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Compelled to Clear the Record
If Somebody Asked Me I’d Say...
by Mort Olshan

Throughout the years, I have read so many erroneous stories about the Minneapolis Gorham Press (the office that for years established the national sports-betting line) that I feel compelled to clear the record. Typical is this assertion: “The Gorham Press had ‘correspondents’ in every conference, who in turn had ‘bird dogs’ at every school, keeping them posted on information vital in determining the pointspread on each game.”

As I was the editor of the Minneapolis Green Sheet and one of the four handicappers responsible for the “Minneapolis line,” I feel qualified to set the record straight. I worked for this firm back in the late ’40s and early ’50s. At no time were there any “correspondents” or “bird dogs.” Many people offered to help us, but Leo Hirschfield, director of the organization, rejected them. Leo was the most moral and honorable of men, disavowing dishonest associations like one would avoid the plague. Meticulous in releasing the odds, he worried over the tiniest detail for fear it might be misconstrued. Leo had one of the quickest minds I have ever encountered. Though he did not follow the games that closely, nor play a role in the actual handicapping, he intuitively knew if a game was out of line. He will always remain unchallenged as one of the truly decent people I have ever known.

As mentioned there were four handicappers. Each of us worked independently. Years of experience and countless hours of reading the dailies were our foundation. Sure we talked to people, experts who had an intimate understanding of their local scene, but they were not paid “correspondents.”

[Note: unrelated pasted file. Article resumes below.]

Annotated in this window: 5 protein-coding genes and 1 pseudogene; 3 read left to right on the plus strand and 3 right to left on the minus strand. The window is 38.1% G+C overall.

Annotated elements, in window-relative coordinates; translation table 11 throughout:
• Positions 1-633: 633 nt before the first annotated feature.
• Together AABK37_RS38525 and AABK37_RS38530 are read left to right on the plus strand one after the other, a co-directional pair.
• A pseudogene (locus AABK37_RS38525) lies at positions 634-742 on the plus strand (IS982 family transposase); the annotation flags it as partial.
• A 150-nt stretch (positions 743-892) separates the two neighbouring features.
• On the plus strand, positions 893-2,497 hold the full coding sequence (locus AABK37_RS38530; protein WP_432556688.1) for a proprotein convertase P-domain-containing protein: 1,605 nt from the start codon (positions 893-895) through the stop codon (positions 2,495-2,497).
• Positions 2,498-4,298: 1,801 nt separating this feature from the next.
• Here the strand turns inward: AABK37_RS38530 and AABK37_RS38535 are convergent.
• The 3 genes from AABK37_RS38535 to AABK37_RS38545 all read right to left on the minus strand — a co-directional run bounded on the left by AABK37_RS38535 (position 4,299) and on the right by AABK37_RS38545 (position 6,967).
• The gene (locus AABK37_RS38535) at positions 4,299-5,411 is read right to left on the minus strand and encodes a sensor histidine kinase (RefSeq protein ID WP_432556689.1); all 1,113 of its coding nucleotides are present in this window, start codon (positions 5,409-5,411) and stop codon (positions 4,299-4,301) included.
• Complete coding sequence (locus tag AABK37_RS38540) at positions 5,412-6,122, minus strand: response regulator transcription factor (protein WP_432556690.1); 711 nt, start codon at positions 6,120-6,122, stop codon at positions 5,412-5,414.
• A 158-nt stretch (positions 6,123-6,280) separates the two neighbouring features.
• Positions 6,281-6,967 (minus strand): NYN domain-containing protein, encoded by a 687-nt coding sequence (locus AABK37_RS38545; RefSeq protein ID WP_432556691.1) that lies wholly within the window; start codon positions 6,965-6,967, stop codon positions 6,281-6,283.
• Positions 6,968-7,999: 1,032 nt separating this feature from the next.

The bulk of our work was performed on Sunday after the game reports and statistics were thoroughly digested. It was a day for deep concentration. Early Monday morning, the four of us would come armed with portfolios containing all the facts and figures into Leo’s office. There we would discuss one game at a time, each of us offering his opinion of what the opening line of the game should be. Suppose the first game on the line was Boston College-Navy. I might open up making Navy a 7-point favorite. Carl might chip in with a handicap of 6½. Jimmy would indicate that he saw Navy 8½. Then Joe, who had the final say, would announce his figure. Generally there were few major differences. However, when there were... the arguments would run hot and heavy. Each man would defend his opinion. Joe would be left to render the ultimate decision as to what number would be released to bookmakers across the country. It was a tremendously exciting time for a young guy in his early twenties.

As anyone who is even remotely sophisticated about such things knows, handicappers try to put up a number that will, as nearly as possible, divide the betting opinion of the public. In theory this is ideal. In reality it is rarely achieved. Most of the action is initiated by injuries, assorted rumors, and betting syndicates. The astute handicapper first evaluates what he believes to be the actual power difference between two teams. Then he tries to anticipate how the public will react to his appraisal. This unique perspicacity separates the pro from the amateur. Either you have the “feel” or you don’t. It’s kind of a sixth sense; something no amount of schooling can give you. The bettor-handicapper finds himself in an adversarial role, trying to outwork and maybe outsmart the oddsmaker. And that’s precisely what makes this game so challenging and exciting.

This story was first published in the Winter 2002-2003 issue of Gambling Times Magazine.

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